While Ridley Scott’s Alien: Covenant is receiving mostly positive reviews and adequately delivers what you’d expect from a deep space alien thriller, I’m not sold that it’s worth the price of admission for more than serious fans of the Alien franchise.
Bound for a distant planet that may contain a sustainable environment, the crew of the colony ship Covenant encounters an unknown radio transmission along their journey and decides to investigate. Although the habitat they encounter appears to hold answers on what happened to the ship Prometheus before them, it also has dangers beyond anyone’s dreams that ultimately risk the lives of the entire crew as well as every colonist on board.
The 2nd installment in the Alien prequel series, Alien: Covenant is a follow up to the 2012 film Prometheus and is the sixth overall film in the Alien franchise. Like its predecessor, Covenant features all you’d think of in a space-alien terror film - blood, guts, alien creatures, people dying, vast special effects and more. But how many times are we going to watch the same predictable story of a space crew venturing off course to encounter a mysterious signal that eventually leads all but one person to their gruesome death?
Covenant delivers more alien-related action than Prometheus, but the two films are very similar. There is a strong female protagonist in Katherine Waterston’s “Daniels” character, much like Noomi Rapace and Sigourney Weaver in Prometheus and Alien, respectively, and in all three films, a crew traveling in space goes to investigate a new planet, only to come across the same dangerous alien creature.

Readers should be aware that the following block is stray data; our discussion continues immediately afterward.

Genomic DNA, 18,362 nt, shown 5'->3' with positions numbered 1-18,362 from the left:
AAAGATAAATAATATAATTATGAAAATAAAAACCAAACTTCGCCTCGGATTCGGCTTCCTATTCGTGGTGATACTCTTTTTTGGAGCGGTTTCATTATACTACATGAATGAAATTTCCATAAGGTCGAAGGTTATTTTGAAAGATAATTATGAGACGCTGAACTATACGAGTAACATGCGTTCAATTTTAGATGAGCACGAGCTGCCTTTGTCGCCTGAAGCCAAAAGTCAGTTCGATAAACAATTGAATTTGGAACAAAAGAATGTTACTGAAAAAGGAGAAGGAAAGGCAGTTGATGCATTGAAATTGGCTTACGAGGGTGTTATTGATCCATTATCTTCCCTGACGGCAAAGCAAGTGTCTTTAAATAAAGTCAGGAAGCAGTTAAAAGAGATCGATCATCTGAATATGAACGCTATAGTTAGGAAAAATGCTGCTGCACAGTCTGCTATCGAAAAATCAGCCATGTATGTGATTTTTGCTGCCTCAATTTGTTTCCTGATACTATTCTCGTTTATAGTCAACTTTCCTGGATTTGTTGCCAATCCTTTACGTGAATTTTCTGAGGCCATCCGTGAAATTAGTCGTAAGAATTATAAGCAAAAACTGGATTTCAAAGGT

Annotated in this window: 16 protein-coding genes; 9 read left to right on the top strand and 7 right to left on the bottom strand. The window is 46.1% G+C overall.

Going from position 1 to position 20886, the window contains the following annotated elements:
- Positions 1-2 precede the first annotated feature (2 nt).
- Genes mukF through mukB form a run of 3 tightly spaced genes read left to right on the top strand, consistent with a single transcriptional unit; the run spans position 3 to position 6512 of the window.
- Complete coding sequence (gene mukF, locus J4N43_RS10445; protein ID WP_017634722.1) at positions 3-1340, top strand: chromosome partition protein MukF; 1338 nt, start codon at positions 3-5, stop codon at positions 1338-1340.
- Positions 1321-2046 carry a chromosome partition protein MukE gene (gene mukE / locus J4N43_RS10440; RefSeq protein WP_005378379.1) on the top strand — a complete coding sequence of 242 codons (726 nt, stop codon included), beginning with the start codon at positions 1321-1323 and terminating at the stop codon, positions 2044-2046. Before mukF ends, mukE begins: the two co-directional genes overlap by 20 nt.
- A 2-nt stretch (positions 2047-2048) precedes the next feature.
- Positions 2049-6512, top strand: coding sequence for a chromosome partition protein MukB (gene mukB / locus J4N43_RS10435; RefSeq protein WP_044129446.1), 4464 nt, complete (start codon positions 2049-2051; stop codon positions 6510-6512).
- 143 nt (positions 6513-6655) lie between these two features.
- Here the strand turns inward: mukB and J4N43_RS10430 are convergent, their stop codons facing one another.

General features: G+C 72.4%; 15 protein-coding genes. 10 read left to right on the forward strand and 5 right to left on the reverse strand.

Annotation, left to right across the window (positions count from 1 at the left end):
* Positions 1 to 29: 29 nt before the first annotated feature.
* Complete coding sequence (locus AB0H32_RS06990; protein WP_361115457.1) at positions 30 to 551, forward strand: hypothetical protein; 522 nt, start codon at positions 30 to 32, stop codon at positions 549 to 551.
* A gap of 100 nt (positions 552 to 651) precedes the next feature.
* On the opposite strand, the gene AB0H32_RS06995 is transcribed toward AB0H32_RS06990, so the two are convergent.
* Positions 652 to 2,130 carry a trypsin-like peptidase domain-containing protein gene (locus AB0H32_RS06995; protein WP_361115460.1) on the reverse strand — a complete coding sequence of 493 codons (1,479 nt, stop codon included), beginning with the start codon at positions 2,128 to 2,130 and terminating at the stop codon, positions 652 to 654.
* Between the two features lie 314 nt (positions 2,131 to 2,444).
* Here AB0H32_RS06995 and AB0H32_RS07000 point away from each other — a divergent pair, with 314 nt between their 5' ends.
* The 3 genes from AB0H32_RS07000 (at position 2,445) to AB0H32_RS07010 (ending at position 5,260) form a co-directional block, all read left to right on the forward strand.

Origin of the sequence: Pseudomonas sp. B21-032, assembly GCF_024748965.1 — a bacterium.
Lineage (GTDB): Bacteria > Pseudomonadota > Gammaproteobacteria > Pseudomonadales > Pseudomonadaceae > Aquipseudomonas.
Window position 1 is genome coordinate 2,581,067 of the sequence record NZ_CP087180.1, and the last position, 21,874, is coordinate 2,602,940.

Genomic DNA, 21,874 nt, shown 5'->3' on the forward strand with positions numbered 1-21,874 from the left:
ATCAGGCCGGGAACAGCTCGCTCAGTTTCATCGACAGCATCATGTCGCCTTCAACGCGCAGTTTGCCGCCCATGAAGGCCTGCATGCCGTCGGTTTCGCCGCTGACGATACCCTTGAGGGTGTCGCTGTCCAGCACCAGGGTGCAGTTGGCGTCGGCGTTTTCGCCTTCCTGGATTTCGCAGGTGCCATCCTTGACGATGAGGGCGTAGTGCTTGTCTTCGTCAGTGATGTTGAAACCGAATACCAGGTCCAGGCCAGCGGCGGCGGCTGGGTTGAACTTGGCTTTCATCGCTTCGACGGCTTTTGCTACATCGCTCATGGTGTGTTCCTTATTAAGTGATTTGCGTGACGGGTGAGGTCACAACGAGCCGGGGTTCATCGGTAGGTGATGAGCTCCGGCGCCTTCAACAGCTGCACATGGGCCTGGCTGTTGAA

Despite the positive aspects of this film, it just felt incomplete or as if something was missing. It feels like we waited five years after Prometheus for a quality sequel that would answer many of the questions of the last film while progressing the story, and it turns out the sequel is just a slight extension and reflection of its predecessor that only creates more questions.
Young audiences and those who don’t do well with graphic material should be aware of what the film involves. At one point after the small parasites have infected members of the crew investigating the new area, it’s like a switch is flipped as the creatures start quickly growing and begin ripping out of the people’s bodies in horrifying, bloody fashion. Everything is fine and then all of a sudden, people are screaming, dying, and being torn apart by the creatures.
Scott, who directed the 1979 Alien, Prometheus, and Covenant, is said to have multiple sequels in the works, and depending on the success of Covenant, we may see additional installments within a couple years.
Starring Michael Fassbender, Katherine Waterston, Billy Crudup, Danny McBride and James Franco, Covenant presents quite a bit of thrilling sci-fi entertainment and attractive CGI, but it’s not everything I had hoped for. Other critics agree that while Covenant is far from perfect, it’s a satisfying and thrilling experience. If you’re a fan of the Alien series or deep space terror adventures, check it out in theaters this weekend and decide for yourself.
3 out of 5 stars.
Alien: Covenant is rated R for sci-fi violence, bloody images, language and some sexuality/nudity. Running time is 2 hours and 2 minutes.
Hayden Pittman is a special contributor to WFAA.com and a freelance writer, photographer/videographer, and filmmaker in Dallas, TX. You can find more of his work on Selig Film News. He is a film, TV, and sports enthusiast, and when he is not reviewing movies, Hayden works in film production. Don't like what he has to say? Let him know at firstname.lastname@example.org, find him on Facebook, or follow him on Twitter at @HPMoviePitt. Enjoy the movies!
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